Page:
“2013 is the year that proved your ‘paranoid’ friend right.” That’s the title of a funny, but alarming, end-of-year column by Washington Post technology policy reporter Andrea Peterson.
“Most people involved in the tech scene have at least one friend who has been warning everyone they know about protecting their digital trail for years — and have watched that friend get accused of being a tinfoil-hat-wearing conspiracy theorist. But 2013 is the year that proved your ‘paranoid’ friend right,” Peterson’s column begins.
“It’s now a matter of public record that the NSA collects and stores the calling records of domestic phone calls, tracks the location of millions of mobile devices worldwide, infiltrates the data links between the data centers of tech companies used by millions of Americans, piggybacks onto commercial tracking mechanisms, collected potentially sensitive online metadata for years and actively worked to undermine the privacy and security measures that underpin the Internet. And considering the purported size of the Snowden cache, that could be the tip of the metaphorical iceberg.”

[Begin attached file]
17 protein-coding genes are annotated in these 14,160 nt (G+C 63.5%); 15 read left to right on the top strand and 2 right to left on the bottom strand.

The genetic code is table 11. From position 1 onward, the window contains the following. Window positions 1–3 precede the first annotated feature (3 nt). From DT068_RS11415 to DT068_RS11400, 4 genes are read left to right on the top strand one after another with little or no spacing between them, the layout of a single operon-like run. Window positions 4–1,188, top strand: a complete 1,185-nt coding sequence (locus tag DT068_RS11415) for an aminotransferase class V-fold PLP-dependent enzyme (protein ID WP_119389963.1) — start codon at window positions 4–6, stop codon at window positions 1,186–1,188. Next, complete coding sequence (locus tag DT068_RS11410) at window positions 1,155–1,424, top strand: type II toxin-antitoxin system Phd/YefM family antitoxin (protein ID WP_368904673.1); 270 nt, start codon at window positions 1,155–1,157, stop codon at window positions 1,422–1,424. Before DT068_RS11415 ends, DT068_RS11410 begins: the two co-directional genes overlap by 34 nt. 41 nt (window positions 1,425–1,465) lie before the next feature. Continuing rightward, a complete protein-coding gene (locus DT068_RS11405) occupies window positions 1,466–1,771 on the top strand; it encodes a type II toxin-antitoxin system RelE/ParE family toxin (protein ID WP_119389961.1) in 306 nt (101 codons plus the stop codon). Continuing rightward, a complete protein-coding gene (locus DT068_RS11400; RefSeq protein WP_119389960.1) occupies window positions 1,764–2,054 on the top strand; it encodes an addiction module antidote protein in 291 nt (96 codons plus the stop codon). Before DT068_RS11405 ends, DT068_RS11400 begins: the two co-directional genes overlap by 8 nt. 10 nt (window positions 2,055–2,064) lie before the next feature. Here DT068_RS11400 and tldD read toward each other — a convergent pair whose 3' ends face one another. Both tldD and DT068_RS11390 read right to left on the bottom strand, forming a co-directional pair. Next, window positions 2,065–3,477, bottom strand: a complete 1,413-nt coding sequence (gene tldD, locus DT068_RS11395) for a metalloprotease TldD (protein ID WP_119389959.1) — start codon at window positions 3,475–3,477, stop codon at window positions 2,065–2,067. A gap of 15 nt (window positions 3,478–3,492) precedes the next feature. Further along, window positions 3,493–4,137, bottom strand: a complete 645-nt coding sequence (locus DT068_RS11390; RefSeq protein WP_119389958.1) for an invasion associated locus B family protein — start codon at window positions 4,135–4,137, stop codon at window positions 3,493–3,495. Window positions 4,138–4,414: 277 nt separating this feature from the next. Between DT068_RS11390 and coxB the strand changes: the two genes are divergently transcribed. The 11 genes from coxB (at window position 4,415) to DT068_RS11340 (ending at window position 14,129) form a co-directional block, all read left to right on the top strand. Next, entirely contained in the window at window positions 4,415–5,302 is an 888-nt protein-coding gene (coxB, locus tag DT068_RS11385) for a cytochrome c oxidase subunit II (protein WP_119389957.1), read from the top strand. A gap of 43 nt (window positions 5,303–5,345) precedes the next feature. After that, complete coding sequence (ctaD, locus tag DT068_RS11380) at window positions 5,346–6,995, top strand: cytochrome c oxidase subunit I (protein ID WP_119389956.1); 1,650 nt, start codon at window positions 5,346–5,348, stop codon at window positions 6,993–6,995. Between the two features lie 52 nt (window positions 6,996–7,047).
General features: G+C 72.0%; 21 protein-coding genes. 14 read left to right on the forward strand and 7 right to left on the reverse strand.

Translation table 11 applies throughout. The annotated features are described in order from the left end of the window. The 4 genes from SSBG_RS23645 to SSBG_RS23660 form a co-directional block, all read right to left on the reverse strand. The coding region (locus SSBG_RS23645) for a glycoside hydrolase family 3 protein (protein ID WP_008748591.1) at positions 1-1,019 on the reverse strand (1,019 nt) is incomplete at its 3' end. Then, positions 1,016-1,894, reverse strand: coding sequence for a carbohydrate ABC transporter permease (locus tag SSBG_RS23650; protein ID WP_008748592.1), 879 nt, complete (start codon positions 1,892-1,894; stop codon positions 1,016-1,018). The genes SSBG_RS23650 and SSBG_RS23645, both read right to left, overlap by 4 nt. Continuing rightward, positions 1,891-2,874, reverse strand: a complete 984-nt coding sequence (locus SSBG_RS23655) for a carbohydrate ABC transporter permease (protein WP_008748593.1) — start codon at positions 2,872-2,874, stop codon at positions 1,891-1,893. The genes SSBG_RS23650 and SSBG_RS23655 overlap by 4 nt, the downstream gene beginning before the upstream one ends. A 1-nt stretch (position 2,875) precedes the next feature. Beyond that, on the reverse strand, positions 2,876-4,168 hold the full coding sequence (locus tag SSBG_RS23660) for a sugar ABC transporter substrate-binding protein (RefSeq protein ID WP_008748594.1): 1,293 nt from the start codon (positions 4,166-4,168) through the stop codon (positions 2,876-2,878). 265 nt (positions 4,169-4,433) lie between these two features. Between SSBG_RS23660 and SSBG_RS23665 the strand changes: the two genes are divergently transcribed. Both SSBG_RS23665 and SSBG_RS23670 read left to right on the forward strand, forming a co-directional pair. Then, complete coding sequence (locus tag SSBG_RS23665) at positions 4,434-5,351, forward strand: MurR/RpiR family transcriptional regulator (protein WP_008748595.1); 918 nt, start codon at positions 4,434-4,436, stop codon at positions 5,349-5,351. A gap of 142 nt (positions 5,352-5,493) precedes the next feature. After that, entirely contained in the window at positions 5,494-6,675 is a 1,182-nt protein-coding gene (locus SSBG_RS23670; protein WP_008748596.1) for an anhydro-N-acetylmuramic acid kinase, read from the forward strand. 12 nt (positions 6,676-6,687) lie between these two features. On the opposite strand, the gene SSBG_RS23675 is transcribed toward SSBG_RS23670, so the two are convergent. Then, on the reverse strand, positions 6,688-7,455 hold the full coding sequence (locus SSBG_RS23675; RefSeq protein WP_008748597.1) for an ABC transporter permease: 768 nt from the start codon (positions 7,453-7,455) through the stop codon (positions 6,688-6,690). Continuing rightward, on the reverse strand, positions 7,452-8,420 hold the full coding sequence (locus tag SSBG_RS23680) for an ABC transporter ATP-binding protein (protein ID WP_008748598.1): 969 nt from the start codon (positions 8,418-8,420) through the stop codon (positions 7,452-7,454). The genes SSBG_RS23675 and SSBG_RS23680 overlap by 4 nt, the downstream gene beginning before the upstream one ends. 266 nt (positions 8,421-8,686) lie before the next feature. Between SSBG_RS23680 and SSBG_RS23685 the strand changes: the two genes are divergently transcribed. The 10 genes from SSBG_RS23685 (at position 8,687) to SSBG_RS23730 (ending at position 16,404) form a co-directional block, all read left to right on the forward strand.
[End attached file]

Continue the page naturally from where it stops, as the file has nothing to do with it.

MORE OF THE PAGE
The NSA story alone confirms those who suspected the government of monstrous deeds, Peterson says. But there is so much more.
“For instance, the ACLU released a cache of documents showing that police around the country are collecting license plate scanner information [from people who are completely innocent] that could be used to track physical locations of many Americans… when you pool together huge databases of this type of location information, it can create incredibly intimate portraits of how individuals live their lives — including where they work, which friends they visit and what doctors they see.”
And how’s this for sheer B-movie uber-creepiness:
“Someone might be watching you through your laptop’s webcam — without even activating the warning light. Reports say the FBI has had this capability for several years, and researchers at John’s Hopkins were able to demonstrate how to covertly spy via webcams in MacBooks. Good thing you can cover up your webcam. Too bad there’s not a similarly easy solution for stopping hackers from listening in on your laptop’s built-in microphone.”
Check Peterson’s excellent article — complete with extensive links — for more disturbing examples and information.
And we suppose she ran out of room, because there is much more surveillance-state stuff she could have mentioned: public spy cameras, the huge federal arsenal of malware, US surveillance of Cloud computing… not to mention secret laws approved in secret courts, presidents who can start wars on their say-so and kill civilians without warrants or trial… but don’t get us started.
Peterson’s conclusion: “…you owe your paranoid friend a beer.”